Q. Why does the stoplight at South 17th intersection at John D. Barry/St. Andrews Drive not keep the left turn-only light working at all times, since it is so dangerous turning left off of 17th onto John D. Barry?”
A. The left-turn signal at the intersection of South 17th Street and John D. Barry/St. Andrews Drive is activated via detectors in the road.
Denyz Vielkanowitz, the city of Wilmington’s signal systems management engineer, said a vehicle needs to be stopped behind the stop bar to trigger the left-turn arrow.
“Common driver tendencies is to creep forward while waiting to (turn),” Vielkanowitz said. “ In doing so, the vehicle creeps out of the detection zone and the traffic signal does not recognize its presence anymore or the need to display the left turn arrow. This is by far the No. 1 complaint received and is usually addressed to the satisfaction of the citizen once the information is distributed. “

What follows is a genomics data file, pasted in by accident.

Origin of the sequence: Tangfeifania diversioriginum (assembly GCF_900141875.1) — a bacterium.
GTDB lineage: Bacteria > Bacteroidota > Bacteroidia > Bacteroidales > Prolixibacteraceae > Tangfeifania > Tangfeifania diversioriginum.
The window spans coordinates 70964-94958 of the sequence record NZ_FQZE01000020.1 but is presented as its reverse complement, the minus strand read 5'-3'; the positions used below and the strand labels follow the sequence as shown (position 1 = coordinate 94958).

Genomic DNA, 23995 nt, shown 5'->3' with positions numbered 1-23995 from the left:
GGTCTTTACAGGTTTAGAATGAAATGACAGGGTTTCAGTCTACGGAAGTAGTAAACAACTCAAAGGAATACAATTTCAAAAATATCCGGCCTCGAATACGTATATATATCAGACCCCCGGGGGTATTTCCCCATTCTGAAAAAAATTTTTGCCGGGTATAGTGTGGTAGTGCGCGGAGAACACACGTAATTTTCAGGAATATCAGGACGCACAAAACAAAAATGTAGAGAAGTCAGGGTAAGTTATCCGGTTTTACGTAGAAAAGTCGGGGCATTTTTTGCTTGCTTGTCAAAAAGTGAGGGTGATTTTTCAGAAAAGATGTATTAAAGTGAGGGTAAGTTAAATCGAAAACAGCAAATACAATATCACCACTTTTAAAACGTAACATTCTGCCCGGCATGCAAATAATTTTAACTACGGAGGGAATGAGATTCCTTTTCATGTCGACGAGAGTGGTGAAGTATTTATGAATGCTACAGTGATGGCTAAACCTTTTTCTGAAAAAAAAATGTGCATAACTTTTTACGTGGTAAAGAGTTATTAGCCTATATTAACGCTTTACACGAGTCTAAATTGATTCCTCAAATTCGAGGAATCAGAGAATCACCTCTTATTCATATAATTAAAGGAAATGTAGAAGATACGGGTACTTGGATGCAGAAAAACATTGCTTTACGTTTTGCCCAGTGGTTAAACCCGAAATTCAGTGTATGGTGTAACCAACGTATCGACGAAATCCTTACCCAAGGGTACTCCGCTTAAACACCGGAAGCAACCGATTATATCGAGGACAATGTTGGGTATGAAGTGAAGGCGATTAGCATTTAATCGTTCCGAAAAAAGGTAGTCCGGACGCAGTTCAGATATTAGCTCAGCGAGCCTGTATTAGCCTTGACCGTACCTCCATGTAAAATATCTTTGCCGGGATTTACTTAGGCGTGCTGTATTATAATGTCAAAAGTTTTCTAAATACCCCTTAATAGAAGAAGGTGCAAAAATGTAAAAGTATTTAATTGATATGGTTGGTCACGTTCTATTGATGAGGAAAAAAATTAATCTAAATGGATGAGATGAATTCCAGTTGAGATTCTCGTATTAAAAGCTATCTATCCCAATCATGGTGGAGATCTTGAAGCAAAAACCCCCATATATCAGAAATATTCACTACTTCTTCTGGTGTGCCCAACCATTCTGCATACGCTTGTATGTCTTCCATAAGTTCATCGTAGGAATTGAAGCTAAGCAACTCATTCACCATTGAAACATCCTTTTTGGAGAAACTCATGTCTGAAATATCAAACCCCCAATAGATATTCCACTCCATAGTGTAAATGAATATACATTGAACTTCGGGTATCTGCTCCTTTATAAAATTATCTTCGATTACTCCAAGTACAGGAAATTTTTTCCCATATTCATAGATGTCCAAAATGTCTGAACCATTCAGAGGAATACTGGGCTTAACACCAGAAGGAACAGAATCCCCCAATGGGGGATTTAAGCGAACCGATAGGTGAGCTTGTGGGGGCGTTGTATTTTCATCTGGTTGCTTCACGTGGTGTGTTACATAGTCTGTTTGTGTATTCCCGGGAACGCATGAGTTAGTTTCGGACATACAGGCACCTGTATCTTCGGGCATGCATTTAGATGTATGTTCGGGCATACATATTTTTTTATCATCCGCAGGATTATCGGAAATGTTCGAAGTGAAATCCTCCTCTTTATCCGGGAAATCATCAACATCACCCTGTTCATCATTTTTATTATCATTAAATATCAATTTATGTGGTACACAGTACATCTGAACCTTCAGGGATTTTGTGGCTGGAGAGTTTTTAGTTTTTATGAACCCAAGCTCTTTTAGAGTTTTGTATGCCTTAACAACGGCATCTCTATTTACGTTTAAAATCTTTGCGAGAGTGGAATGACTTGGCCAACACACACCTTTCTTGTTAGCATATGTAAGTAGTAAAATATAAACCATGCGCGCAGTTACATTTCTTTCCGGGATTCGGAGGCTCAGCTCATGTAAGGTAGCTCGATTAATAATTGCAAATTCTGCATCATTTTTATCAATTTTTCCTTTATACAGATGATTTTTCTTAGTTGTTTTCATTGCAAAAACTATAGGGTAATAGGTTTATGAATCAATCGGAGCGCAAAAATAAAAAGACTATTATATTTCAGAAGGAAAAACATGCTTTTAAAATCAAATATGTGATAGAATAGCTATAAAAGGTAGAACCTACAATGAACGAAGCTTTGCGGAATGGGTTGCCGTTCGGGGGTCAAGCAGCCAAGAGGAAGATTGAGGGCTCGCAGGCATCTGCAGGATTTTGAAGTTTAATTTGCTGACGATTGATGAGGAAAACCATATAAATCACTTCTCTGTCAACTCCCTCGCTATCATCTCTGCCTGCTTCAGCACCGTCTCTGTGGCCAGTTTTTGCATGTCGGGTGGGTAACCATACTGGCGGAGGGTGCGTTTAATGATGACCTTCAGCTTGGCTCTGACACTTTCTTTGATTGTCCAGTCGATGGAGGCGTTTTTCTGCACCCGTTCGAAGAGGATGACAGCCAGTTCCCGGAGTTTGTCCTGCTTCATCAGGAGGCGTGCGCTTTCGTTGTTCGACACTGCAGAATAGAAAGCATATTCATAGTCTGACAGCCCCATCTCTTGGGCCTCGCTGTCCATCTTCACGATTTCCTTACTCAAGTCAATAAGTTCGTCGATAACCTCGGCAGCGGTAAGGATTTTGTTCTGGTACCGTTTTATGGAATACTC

Furthermore, a car trying to make the turn needs to be stopped over the detector for at least 10 seconds. That delay is designed to keep the light from cycling through the green turn arrow if a car approaches the intersection and legally makes the turn.
“This 10 second delay programming feature is typical for this type of traffic signal design,” Vielkanowitz said. “ If the vehicle stops behind the stopbar for the programmed delay time and once traffic has cleared in the opposing directions appropriately, the traffic signal will progress to the left turn arrow as designed.”
Traffic traveling in opposing directions is picked up at some intersections using stopbar detectors and at others using sensors approaching the stopbar. The traffic signal system bases its signal changes on the specific directions of travel and applies the necessary timing to get vehicles through the intersection before moving on to the next signal.
Date posted: July 2, 2013
User-contributed question by: